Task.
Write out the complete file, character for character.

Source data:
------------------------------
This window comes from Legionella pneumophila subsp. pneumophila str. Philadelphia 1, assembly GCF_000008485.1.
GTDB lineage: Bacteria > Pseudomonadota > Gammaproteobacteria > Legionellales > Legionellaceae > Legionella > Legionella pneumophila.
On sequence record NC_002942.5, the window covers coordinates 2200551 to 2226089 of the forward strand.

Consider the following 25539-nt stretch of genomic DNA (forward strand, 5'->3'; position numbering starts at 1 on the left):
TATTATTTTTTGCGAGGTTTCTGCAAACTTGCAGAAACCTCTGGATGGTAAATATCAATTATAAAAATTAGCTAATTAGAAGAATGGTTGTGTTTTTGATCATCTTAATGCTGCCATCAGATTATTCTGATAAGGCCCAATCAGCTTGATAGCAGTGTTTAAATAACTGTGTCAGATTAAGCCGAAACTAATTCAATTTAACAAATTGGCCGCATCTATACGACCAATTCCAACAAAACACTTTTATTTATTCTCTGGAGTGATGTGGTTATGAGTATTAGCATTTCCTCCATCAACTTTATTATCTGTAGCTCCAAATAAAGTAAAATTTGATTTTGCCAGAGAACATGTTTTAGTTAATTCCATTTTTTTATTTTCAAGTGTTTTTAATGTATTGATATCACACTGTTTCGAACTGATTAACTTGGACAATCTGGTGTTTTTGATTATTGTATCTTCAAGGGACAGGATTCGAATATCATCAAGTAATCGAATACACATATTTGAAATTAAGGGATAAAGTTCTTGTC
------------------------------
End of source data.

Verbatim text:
This window comes from Legionella pneumophila subsp. pneumophila str. Philadelphia 1, assembly GCF_000008485.1.
GTDB lineage: Bacteria > Pseudomonadota > Gammaproteobacteria > Legionellales > Legionellaceae > Legionella > Legionella pneumophila.
On sequence record NC_002942.5, the window covers coordinates 2200551 to 2226089 of the forward strand.

Consider the following 25539-nt stretch of genomic DNA (forward strand, 5'->3'; position numbering starts at 1 on the left):
TATTATTTTTTGCGAGGTTTCTGCAAACTTGCAGAAACCTCTGGATGGTAAATATCAATTATAAAAATTAGCTAATTAGAAGAATGGTTGTGTTTTTGATCATCTTAATGCTGCCATCAGATTATTCTGATAAGGCCCAATCAGCTTGATAGCAGTGTTTAAATAACTGTGTCAGATTAAGCCGAAACTAATTCAATTTAACAAATTGGCCGCATCTATACGACCAATTCCAACAAAACACTTTTATTTATTCTCTGGAGTGATGTGGTTATGAGTATTAGCATTTCCTCCATCAACTTTATTATCTGTAGCTCCAAATAAAGTAAAATTTGATTTTGCCAGAGAACATGTTTTAGTTAATTCCATTTTTTTATTTTCAAGTGTTTTTAATGTATTGATATCACACTGTTTCGAACTGATTAACTTGGACAATCTGGTGTTTTTGATTATTGTATCTTCAAGGGACAGGATTCGAATATCATCAAGTAATCGAATACACATATTTGAAATTAAGGGATAAAGTTCTTGTC